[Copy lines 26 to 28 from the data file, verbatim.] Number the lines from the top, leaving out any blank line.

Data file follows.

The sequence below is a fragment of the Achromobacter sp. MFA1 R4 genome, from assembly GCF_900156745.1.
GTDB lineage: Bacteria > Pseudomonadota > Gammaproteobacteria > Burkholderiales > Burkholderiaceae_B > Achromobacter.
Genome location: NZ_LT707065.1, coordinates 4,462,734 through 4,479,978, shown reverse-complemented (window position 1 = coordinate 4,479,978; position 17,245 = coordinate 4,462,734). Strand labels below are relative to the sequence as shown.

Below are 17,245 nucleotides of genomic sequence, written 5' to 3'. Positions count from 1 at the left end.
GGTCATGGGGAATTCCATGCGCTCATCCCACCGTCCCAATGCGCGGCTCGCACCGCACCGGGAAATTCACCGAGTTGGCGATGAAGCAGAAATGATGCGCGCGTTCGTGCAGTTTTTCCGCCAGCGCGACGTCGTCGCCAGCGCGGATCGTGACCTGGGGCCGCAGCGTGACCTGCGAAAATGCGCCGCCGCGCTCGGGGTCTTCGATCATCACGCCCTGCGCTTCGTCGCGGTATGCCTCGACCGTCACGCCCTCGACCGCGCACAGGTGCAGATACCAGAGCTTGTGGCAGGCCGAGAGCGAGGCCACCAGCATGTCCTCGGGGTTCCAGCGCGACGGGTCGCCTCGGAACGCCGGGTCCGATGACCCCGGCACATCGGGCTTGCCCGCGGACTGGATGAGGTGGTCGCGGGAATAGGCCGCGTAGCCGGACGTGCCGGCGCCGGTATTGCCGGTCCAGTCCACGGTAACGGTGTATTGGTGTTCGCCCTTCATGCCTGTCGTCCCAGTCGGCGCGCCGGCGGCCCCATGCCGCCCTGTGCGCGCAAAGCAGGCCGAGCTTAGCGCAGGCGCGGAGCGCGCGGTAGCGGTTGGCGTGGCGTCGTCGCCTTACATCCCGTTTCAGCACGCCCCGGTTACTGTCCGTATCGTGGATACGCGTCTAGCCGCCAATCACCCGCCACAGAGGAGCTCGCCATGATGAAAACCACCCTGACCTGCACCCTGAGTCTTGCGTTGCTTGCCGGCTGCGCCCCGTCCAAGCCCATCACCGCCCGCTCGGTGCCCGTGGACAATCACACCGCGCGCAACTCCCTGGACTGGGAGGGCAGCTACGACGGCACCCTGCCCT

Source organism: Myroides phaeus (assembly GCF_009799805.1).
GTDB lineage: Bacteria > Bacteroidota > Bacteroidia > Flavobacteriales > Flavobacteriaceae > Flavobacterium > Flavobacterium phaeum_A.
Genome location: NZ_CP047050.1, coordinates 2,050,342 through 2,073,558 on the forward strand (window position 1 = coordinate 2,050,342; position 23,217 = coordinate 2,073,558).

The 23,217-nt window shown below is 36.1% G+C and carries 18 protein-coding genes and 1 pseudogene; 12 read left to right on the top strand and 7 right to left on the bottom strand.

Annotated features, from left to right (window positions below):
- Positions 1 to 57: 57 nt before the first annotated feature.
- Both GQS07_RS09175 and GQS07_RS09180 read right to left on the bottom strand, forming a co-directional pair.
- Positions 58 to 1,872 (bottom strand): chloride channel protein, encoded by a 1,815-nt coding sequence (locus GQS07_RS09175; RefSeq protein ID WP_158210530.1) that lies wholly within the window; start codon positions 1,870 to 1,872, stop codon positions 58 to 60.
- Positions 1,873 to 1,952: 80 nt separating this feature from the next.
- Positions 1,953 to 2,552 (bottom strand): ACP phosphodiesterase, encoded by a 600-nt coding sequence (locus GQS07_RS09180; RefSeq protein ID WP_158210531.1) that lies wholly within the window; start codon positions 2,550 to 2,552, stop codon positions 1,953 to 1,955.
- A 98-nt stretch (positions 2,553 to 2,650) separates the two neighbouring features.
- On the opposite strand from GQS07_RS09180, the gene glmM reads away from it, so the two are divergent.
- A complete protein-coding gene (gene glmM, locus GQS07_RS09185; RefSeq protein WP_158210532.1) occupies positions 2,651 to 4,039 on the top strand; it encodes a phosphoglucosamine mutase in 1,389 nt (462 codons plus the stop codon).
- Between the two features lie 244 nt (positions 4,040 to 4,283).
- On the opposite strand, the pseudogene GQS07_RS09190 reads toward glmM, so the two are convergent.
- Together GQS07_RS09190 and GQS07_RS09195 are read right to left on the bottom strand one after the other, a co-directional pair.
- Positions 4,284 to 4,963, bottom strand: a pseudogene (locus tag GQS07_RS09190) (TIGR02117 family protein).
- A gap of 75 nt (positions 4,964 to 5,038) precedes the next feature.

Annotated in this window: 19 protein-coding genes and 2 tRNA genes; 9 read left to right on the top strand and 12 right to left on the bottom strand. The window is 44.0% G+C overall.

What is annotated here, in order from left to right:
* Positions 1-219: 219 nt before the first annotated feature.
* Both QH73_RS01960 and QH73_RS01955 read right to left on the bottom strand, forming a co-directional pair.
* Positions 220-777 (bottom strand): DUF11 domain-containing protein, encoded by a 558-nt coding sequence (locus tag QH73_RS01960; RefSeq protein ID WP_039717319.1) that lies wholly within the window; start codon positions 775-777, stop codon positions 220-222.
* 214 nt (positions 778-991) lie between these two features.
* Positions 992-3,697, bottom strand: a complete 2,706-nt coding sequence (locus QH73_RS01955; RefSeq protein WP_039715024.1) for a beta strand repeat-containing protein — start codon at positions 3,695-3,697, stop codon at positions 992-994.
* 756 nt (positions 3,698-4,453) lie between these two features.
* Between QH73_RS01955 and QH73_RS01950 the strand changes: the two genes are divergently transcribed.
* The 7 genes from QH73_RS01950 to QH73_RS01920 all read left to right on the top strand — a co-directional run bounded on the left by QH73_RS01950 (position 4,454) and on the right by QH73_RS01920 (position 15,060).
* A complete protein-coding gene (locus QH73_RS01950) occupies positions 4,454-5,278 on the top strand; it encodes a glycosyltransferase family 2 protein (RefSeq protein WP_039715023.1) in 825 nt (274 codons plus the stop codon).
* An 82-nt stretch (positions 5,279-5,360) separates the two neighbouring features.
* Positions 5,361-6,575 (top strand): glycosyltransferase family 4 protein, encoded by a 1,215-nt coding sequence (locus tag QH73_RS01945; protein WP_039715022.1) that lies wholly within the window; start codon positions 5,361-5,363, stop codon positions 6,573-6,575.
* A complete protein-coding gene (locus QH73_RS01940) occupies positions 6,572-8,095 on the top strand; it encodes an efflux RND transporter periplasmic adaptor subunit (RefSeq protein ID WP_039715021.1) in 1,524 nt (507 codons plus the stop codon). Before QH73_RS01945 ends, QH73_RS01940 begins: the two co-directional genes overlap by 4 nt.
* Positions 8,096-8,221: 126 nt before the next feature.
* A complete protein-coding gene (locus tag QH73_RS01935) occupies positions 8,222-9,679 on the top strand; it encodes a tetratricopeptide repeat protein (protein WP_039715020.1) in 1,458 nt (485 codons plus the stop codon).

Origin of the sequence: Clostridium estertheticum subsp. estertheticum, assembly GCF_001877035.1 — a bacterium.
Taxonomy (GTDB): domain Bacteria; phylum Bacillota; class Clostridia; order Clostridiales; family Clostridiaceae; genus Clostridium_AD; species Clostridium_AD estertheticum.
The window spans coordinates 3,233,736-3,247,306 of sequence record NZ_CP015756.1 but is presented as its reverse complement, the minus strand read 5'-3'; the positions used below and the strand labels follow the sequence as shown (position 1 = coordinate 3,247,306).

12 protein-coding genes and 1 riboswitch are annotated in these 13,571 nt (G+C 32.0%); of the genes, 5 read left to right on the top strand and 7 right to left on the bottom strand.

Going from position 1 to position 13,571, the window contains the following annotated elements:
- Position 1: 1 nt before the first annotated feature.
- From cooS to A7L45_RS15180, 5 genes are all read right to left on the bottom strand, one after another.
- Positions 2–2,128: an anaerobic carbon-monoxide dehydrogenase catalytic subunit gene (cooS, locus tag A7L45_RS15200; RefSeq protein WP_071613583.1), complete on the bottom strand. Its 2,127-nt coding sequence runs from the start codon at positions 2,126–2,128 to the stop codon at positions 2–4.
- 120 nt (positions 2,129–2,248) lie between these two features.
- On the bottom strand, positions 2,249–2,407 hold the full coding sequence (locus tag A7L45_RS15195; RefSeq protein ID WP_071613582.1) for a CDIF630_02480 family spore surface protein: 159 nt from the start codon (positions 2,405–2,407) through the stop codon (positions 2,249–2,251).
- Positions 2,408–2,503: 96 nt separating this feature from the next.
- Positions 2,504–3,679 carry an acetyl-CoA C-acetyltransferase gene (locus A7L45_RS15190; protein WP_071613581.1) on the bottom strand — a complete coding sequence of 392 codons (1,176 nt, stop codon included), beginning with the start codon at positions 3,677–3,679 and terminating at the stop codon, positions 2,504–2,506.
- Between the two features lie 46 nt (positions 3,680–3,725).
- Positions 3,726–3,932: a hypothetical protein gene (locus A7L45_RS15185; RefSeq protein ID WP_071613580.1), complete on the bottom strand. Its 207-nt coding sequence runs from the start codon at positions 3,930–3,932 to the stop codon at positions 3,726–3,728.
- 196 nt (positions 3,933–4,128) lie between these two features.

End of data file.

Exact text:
* Positions 1-219: 219 nt before the first annotated feature.
* Both QH73_RS01960 and QH73_RS01955 read right to left on the bottom strand, forming a co-directional pair.
* Positions 220-777 (bottom strand): DUF11 domain-containing protein, encoded by a 558-nt coding sequence (locus tag QH73_RS01960; RefSeq protein ID WP_039717319.1) that lies wholly within the window; start codon positions 775-777, stop codon positions 220-222.